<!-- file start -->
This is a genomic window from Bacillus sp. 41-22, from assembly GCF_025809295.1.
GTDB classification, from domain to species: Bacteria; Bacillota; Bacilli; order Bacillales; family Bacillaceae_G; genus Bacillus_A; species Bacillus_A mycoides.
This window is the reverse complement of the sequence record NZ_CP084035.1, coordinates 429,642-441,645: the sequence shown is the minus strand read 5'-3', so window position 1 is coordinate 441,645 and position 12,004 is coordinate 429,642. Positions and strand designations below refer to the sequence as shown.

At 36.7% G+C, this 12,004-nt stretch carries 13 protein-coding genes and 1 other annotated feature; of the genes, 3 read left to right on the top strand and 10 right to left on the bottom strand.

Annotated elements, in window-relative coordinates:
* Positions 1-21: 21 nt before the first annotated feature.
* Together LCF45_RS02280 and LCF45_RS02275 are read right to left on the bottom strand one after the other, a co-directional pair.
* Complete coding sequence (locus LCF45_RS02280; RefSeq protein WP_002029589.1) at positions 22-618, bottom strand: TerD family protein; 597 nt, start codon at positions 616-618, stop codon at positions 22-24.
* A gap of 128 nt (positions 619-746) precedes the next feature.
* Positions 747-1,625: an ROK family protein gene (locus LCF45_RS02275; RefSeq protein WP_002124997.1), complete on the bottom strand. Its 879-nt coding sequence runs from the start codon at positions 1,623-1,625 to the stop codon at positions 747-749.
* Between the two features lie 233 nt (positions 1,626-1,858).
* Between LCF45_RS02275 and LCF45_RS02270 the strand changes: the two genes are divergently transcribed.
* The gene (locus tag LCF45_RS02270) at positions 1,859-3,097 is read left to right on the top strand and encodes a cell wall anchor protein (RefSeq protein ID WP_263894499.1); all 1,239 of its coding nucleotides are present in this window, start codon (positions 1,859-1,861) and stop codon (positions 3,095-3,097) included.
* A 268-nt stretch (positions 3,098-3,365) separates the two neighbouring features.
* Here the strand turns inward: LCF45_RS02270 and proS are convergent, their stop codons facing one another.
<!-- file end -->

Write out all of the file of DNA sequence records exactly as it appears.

This is a genomic window from Bacillus sp. 41-22, from assembly GCF_025809295.1.
GTDB classification, from domain to species: Bacteria; Bacillota; Bacilli; order Bacillales; family Bacillaceae_G; genus Bacillus_A; species Bacillus_A mycoides.
This window is the reverse complement of the sequence record NZ_CP084035.1, coordinates 429,642-441,645: the sequence shown is the minus strand read 5'-3', so window position 1 is coordinate 441,645 and position 12,004 is coordinate 429,642. Positions and strand designations below refer to the sequence as shown.

At 36.7% G+C, this 12,004-nt stretch carries 13 protein-coding genes and 1 other annotated feature; of the genes, 3 read left to right on the top strand and 10 right to left on the bottom strand.

Annotated elements, in window-relative coordinates:
* Positions 1-21: 21 nt before the first annotated feature.
* Together LCF45_RS02280 and LCF45_RS02275 are read right to left on the bottom strand one after the other, a co-directional pair.
* Complete coding sequence (locus LCF45_RS02280; RefSeq protein WP_002029589.1) at positions 22-618, bottom strand: TerD family protein; 597 nt, start codon at positions 616-618, stop codon at positions 22-24.
* A gap of 128 nt (positions 619-746) precedes the next feature.
* Positions 747-1,625: an ROK family protein gene (locus LCF45_RS02275; RefSeq protein WP_002124997.1), complete on the bottom strand. Its 879-nt coding sequence runs from the start codon at positions 1,623-1,625 to the stop codon at positions 747-749.
* Between the two features lie 233 nt (positions 1,626-1,858).
* Between LCF45_RS02275 and LCF45_RS02270 the strand changes: the two genes are divergently transcribed.
* The gene (locus tag LCF45_RS02270) at positions 1,859-3,097 is read left to right on the top strand and encodes a cell wall anchor protein (RefSeq protein ID WP_263894499.1); all 1,239 of its coding nucleotides are present in this window, start codon (positions 1,859-1,861) and stop codon (positions 3,095-3,097) included.
* A 268-nt stretch (positions 3,098-3,365) separates the two neighbouring features.
* Here the strand turns inward: LCF45_RS02270 and proS are convergent, their stop codons facing one another.